Global Policy Forum

Ariel Sharon

Ariel Sharon


Former Israeli Prime Minister Ariel Sharon was well known for his unflinching attitude towards "preserving security" for Israel, even at the cost of prolonging and escalating conflict with Palestine. He initiated the construction of the separation wall, and later a unilateral disengagement from Gaza. But few commentators today still recall his responsibility for the massacre of innocent civilians in Lebanon in 1982. For this and other deeds legal experts, such as Professor Richard Falk, were certain that Sharon was indictable for war crimes and crimes against humanity. Sharon suffered a major stroke in January 2006 and has remained comatose ever since.

Ariel Sharon: "The Accused" (June 2001)
This documentary accuses Israeli Prime Minister Ariel Sharon of actively participating in the 1982 massacre of Palestinians in Shabra and Shatila. Because he had a legal resonsibility to ensure the safety of civilians in Beirut, legal experts argue, Sharon's actions that night constitute a war crime for which he should be indicted. (BBC-Panorama)

Sabra and Shatilla Massacre
Tomis Kapitan gives a brief description of the events and decisions leading up to the massacre in Sabra and Shatilla. (Encyclopedia of War and Ethics)

Ariel Sharon Eulogists Ignore the Blood on His Hands (January 11, 2006)
In failing health, Israeli Prime Minister Ariel Sharon has received praise from people like US President George Bush. Bush hails Sharon as a "man of peace", but the author states that this title is far from the truth. From a 1953 assault on the El-Bureig refugee camp south of Gaza, to the 1982 invasion of Lebanon with 18,000 dead, Sharon is more an "unindicted war criminal" than peacemaker, argues the Australian.

War Criminal at the UN (September 22-28, 2005)
Ignoring Ariel Sharon’s war crimes and allowing him to address the UN Millennium+5 Summit “smacks of the most stinging hypocrisy and shameless disregard for international law,� writes the author of this editorial. The author maintains that Sharon should be brought to trial for the war crimes he committed decades ago, as well as for his more recent support of the construction of the “apartheid wall� in Jerusalem. (Al-Ahram Weekly)

Sharon Made Safe by Belgian Vote on War Crime Law (April 3, 2003)
Belgian’s universal jurisdiction law looks certain to be “diluted beyond recognition� by a parliamentary vote. The law in its current form allows Belgian courts to hear cases of war crimes committed by anyone, anywhere and at anytime. Actions against world leaders have strained Belgium’s diplomatic relations, prompting the legislative changes. (Guardian)

Getting to Know Ariel Sharon (March 7, 2003)
This article provides some insight on Ariel Sharon's record in power. For example, it reveals his "indirect responsibility" for the massacre at Sabra and Shatila in 1982, and discloses his "private fantasies" for the utter destruction of the Palestinians. (Forward)

It’s OK to Eat Belgian Chocolates (February 23, 2003)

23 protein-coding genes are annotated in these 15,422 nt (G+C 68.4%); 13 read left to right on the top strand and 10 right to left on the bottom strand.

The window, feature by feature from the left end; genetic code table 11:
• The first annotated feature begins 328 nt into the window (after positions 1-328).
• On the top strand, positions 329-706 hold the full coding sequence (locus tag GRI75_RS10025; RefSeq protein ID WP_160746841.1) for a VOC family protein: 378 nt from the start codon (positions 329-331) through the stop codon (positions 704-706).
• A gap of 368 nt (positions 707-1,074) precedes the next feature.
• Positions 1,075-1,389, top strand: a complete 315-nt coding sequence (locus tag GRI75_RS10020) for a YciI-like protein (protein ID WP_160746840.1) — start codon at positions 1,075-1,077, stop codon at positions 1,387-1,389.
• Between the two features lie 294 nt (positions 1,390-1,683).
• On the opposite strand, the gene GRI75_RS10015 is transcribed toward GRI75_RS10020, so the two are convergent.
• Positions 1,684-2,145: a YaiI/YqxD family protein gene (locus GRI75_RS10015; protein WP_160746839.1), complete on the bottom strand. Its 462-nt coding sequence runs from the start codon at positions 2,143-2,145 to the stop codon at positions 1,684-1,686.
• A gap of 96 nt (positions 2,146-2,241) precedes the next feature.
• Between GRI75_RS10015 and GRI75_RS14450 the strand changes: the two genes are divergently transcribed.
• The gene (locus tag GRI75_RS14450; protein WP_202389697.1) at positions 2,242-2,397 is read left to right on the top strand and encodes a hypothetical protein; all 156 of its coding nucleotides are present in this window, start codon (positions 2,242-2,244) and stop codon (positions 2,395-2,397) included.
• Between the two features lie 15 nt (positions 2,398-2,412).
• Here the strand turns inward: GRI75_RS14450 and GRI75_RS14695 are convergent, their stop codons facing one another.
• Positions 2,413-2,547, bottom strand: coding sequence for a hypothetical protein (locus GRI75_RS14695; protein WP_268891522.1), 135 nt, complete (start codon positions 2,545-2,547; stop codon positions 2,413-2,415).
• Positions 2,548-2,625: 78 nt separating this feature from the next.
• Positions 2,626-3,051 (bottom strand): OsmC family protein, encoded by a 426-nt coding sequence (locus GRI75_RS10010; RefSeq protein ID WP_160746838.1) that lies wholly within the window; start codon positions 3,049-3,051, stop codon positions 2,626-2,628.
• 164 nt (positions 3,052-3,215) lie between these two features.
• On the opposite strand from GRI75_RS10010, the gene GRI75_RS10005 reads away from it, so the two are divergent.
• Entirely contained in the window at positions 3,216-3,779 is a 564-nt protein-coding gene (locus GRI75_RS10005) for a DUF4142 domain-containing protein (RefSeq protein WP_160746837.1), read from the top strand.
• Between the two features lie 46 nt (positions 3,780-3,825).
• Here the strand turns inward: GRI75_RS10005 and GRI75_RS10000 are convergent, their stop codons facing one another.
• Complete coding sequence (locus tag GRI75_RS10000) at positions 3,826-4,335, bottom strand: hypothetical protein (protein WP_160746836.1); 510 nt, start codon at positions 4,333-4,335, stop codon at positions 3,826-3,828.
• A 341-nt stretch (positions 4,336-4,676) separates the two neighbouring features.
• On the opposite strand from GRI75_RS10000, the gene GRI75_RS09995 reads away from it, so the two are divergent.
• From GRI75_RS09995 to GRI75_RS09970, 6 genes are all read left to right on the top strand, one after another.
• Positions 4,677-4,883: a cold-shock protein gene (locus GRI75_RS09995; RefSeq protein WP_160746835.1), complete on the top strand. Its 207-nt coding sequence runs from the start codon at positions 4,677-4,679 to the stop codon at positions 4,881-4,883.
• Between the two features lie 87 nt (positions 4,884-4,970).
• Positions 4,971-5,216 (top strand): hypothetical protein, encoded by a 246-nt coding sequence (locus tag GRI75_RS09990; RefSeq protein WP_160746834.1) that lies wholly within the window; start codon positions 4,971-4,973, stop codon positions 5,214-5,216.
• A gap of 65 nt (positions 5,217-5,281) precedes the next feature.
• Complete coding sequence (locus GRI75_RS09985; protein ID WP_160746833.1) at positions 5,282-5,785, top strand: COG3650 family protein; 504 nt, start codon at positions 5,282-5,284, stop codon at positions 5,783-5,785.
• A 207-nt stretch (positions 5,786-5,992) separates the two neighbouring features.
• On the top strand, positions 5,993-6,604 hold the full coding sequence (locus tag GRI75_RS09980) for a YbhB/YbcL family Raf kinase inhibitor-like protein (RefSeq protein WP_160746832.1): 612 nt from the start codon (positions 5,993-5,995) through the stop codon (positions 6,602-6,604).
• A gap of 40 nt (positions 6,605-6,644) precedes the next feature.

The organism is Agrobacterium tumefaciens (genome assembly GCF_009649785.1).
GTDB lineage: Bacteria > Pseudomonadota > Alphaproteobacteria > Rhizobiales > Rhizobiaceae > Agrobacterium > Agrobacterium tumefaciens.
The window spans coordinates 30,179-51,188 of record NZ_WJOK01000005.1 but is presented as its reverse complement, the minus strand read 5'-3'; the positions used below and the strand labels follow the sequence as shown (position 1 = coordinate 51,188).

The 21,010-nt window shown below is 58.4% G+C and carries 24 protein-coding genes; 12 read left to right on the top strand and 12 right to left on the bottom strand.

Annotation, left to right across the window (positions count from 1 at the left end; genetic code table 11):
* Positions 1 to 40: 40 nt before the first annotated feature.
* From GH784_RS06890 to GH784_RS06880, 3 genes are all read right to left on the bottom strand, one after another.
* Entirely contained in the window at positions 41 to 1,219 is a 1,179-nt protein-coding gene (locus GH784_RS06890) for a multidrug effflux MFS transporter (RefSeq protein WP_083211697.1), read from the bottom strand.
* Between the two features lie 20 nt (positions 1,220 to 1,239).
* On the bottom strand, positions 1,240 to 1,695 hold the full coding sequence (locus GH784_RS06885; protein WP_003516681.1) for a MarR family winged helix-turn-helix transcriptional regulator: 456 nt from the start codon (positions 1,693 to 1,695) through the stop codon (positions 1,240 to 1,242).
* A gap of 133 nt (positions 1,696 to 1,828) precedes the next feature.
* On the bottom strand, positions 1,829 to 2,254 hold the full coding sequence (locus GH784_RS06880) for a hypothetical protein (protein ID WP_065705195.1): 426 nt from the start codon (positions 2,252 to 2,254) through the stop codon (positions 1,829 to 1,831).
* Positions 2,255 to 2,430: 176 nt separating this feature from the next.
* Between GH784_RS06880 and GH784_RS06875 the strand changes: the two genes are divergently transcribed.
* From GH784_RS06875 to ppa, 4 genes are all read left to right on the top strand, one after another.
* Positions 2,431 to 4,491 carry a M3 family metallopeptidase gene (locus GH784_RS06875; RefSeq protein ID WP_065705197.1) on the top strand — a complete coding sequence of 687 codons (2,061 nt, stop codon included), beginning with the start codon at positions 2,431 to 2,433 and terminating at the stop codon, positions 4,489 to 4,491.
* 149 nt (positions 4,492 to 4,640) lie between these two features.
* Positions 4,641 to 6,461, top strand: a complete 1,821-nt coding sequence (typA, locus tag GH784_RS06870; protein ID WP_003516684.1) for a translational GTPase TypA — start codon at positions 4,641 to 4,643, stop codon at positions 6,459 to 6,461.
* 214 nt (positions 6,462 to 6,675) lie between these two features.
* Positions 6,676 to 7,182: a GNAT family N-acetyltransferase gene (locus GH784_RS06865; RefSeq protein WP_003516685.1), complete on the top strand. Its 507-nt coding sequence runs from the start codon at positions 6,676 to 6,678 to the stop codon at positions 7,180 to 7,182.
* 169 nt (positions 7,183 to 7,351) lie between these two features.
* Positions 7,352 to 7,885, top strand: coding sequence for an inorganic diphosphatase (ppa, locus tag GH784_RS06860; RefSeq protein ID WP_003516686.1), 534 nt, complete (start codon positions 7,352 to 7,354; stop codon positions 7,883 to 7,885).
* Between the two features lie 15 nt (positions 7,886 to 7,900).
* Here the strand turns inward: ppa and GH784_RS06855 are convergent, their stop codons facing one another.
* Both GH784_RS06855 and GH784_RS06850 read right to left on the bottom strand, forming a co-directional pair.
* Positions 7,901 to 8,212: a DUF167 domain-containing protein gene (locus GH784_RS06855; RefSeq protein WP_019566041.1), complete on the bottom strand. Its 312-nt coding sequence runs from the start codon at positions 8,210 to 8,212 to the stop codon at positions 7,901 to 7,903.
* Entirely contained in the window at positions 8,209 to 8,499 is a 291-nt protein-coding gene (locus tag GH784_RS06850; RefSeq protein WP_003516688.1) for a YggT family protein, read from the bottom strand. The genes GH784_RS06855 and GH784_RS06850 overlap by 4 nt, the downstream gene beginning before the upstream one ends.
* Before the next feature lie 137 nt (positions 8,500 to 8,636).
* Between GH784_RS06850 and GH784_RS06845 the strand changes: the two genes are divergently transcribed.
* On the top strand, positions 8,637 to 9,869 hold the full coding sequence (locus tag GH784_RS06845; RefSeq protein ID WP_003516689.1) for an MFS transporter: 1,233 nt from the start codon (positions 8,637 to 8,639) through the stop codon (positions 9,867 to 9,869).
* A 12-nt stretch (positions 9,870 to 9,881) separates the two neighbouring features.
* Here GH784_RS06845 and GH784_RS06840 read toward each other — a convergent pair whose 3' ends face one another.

This article lampoons Israel’s hypocritical, angry response to a Belgian court ruling authorizing the prosecution of Israeli Prime Minister Ariel Sharon. The author argues that universal jurisdiction, invoked by the ruling, offers an interim solution to impunity while the International Criminal Court finds its feet. (Znet)

Belgium Asserts Right to Try Sharon (February 13, 2003)
The Belgian appeals court rules that Israeli Prime Minister Ariel Sharon can be tried for genocide in Belgium once he has left office. The case relates to Sharon’s responsibility for the massacre of Palestinian refugees in Beirut in 1982. (Guardian)

Belgium May Revive Sharon War Crimes Case (January 17, 2003)
The Belgian Parliament is redrafting their 1993 ‘universal competence’ law to allow its courts to try cases of war crimes committed by anyone, anywhere and at anytime. Proceedings against Ariel Sharon for his role in the massacre of 800 Palestinians in Lebanon were previously dismissed but the legislative changes may reinstate the case. ( Guardian)

If I Were Mofaz (January 1, 2002)
According to Uri Avnery, Shaul Mofaz, Benjamin Ben-Eliezer and Ariel Sharon have serious reasons to worry. Other countries could pass laws similar to the 1993 Belgium law, which would give universal jurisdiction for the prosecution of any alleged war criminal. (Israelinsider)

Trying to Try Sharon (September/October, 2001)
The Belgium court will decide whether Israeli Prime Minister Ariel Sharon can be tried for his alleged role in the massacres of Palestinian and Lebanese civilians in the Sabra and Shatila refugee camps. (MERIP)

Twenty Years On, Sharon Is Up To No Good (June 27, 2001)
Twenty years ago, then-Israeli Defense Minister Ariel Sharon fabricated stories about Arafat’s links to a terrorist group in order to get a “green light� from Washington for a major military adventure that culminated with the Sabra and Chatila massacres. Today, Israeli Prime Minister Ariel Sharon appears to be looking for another green light, as he tries to convince US President Bush of a missile threat in south Lebanon. (Independent)

Israel: Sharon Investigation Urged by Human Rights Watch (June 20, 2001)
Human Rights Watch believes Sharon should be investigated for committing war crimes. (New York Times)

Rethink Over War Crimes Law (June 19, 2001)
Members of Belgian government, saying they are embarassed by the recent charges against Prime Minister Sharon, plan to tighten its war crimes legislation to prevent further such cases being brought in its courts. (Independent)

Try Sharon, Says War Crime Judge (June 18, 2001)
Judge Richard Goldstone, former chief prosecutor for the UN criminal tribunals for both the former Yugoslavia and Rwanda, believes Ariel Sharon should be indicted for war crimes in connection with the 1982 massacre of Palestinian civilians in Lebanon. (Independent)


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